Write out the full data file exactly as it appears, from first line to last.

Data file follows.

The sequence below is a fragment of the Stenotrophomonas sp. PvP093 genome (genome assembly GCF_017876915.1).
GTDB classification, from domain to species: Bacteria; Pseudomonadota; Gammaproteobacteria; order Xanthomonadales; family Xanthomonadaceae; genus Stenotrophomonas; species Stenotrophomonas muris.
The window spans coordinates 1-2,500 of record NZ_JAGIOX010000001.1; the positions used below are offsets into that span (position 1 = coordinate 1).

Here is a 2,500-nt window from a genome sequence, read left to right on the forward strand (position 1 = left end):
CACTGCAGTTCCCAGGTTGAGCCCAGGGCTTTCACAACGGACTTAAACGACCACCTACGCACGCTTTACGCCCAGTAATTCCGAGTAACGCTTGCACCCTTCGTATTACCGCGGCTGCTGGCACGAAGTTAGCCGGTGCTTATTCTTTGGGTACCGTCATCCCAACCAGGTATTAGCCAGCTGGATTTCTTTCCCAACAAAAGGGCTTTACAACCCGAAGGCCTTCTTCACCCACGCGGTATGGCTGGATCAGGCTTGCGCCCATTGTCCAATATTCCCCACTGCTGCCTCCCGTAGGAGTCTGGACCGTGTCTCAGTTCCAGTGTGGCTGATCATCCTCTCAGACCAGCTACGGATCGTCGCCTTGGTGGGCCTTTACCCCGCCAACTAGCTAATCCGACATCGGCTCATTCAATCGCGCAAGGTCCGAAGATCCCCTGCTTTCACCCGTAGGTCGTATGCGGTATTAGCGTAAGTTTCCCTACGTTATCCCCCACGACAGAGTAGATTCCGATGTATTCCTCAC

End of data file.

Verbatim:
The sequence below is a fragment of the Stenotrophomonas sp. PvP093 genome (genome assembly GCF_017876915.1).
GTDB classification, from domain to species: Bacteria; Pseudomonadota; Gammaproteobacteria; order Xanthomonadales; family Xanthomonadaceae; genus Stenotrophomonas; species Stenotrophomonas muris.
The window spans coordinates 1-2,500 of record NZ_JAGIOX010000001.1; the positions used below are offsets into that span (position 1 = coordinate 1).

Here is a 2,500-nt window from a genome sequence, read left to right on the forward strand (position 1 = left end):
CACTGCAGTTCCCAGGTTGAGCCCAGGGCTTTCACAACGGACTTAAACGACCACCTACGCACGCTTTACGCCCAGTAATTCCGAGTAACGCTTGCACCCTTCGTATTACCGCGGCTGCTGGCACGAAGTTAGCCGGTGCTTATTCTTTGGGTACCGTCATCCCAACCAGGTATTAGCCAGCTGGATTTCTTTCCCAACAAAAGGGCTTTACAACCCGAAGGCCTTCTTCACCCACGCGGTATGGCTGGATCAGGCTTGCGCCCATTGTCCAATATTCCCCACTGCTGCCTCCCGTAGGAGTCTGGACCGTGTCTCAGTTCCAGTGTGGCTGATCATCCTCTCAGACCAGCTACGGATCGTCGCCTTGGTGGGCCTTTACCCCGCCAACTAGCTAATCCGACATCGGCTCATTCAATCGCGCAAGGTCCGAAGATCCCCTGCTTTCACCCGTAGGTCGTATGCGGTATTAGCGTAAGTTTCCCTACGTTATCCCCCACGACAGAGTAGATTCCGATGTATTCCTCAC